Health

A simple kind of love

I recently interviewed a lovely couple for a story I'm working on. They started dating in high school — she asked him to a Sadie Hawkins dance and he initially said "maybe" — and have been together for almost 60 years.

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I recently interviewed a lovely couple for a story I’m working on. They started dating in high school — she asked him to a Sadie Hawkins dance and he initially said “maybe” — and have been together for almost 60 years. It was incredible to chat with them both one afternoon, while she visited him in the nursing home he was recently moved to, and their affection for each other was plain. I asked what had made their relationship work for so many years. “We just love each other a lot,” he said, his shrug almost audible. For them, it was no fuss, no confusion, no drama; they’ve just loved each other, helped each other, made each other happy, and been good to each other as if there was no other way to be.

Their story reminded me of a meeting I once sat in when I interned at a glossy women’s magazine many years ago in New York. The (mostly divorced) senior editors were casting around for ideas for a story about the hardships of marriage: the sex dries up, the household division of labour is always uneven, kids drive you crazy, you get bored with each other, you feel unappreciated, etc. The litany of complaints went on and on — and I became more and more depressed — until one editor, who had been quiet, spoke up. “I’m really sick of reading stories about how hard marriage is,” she said. “I’ve been with my husband for over 30 years and, sure, sometimes life has been hard. But my husband doesn’t make my life hard; he makes me laugh.”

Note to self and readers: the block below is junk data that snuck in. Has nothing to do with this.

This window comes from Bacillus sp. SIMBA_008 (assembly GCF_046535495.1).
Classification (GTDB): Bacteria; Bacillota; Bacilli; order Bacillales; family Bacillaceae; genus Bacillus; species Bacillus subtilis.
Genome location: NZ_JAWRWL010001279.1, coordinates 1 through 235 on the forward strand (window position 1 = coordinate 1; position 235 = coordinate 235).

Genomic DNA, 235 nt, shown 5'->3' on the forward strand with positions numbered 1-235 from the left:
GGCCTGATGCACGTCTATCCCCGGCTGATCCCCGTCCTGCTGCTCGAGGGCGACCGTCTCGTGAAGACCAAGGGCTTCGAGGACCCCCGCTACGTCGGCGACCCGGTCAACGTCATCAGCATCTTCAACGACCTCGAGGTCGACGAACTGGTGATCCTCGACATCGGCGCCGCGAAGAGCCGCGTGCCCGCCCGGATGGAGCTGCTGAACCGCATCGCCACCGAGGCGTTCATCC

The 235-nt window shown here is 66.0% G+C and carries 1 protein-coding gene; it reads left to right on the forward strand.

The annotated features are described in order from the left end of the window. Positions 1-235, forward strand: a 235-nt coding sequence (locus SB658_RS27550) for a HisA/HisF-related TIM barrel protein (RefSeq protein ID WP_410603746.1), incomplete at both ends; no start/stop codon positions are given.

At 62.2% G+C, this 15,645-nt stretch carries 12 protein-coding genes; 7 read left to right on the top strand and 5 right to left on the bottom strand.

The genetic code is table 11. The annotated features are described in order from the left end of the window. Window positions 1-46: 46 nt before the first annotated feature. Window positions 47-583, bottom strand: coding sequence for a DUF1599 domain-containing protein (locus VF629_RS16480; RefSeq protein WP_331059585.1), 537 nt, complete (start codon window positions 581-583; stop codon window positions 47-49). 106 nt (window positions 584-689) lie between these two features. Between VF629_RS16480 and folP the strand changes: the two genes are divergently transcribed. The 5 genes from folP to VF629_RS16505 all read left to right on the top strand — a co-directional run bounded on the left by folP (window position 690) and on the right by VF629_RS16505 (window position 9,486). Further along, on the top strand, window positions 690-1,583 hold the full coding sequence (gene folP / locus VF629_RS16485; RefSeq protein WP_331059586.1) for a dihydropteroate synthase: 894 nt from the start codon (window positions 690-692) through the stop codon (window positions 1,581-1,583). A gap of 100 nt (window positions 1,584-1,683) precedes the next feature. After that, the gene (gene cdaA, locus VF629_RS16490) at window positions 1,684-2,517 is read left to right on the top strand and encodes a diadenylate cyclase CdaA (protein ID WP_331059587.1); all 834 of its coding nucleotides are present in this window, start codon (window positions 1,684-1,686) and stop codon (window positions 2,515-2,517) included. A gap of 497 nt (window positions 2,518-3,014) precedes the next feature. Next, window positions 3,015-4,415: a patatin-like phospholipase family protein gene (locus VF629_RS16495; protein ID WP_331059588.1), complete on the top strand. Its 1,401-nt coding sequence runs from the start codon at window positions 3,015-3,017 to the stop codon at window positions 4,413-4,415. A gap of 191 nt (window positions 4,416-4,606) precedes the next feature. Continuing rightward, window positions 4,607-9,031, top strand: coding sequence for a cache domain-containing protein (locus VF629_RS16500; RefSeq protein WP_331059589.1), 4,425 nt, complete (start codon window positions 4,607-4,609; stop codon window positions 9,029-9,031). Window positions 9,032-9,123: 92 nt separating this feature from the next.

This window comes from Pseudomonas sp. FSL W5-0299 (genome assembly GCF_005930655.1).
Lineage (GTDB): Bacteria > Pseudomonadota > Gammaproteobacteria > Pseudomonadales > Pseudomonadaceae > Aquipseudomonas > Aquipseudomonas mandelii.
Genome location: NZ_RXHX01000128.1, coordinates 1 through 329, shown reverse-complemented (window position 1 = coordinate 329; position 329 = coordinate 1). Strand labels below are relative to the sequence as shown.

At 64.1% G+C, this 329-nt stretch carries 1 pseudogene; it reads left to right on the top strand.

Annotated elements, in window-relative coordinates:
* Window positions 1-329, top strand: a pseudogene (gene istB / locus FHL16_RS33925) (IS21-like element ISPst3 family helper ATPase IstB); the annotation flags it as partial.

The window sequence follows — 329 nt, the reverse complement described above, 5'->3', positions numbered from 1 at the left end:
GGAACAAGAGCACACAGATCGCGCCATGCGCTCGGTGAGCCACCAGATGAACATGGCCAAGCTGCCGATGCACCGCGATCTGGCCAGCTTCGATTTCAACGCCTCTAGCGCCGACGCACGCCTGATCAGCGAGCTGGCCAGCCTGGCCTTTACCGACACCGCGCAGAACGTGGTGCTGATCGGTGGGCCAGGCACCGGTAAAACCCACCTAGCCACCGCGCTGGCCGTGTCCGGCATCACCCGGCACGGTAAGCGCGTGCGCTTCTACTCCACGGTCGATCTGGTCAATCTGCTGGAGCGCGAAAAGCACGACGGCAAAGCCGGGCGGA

It sounds like magic when you hear it and it was a revelation for me at the age of 24, but it’s actually very simple. So many of us often like to make these things as complicated as possible, or maybe some of us are more susceptible to losing the plot as soon as our lips land on someone else’s. But speaking to that couple, more deeply in love after the adoption of children and multiple battles with cancer and weekends spent boating with friends, gave me a sense of perspective on the kind of love we could all use. Someone who is kind to you and allows you to be kind to them. Someone who agrees with you more than they disagree with you. Someone who, five or 20 or 50 years later, still loves to make you laugh. And the idea of that kind of love makes me really, really happy.

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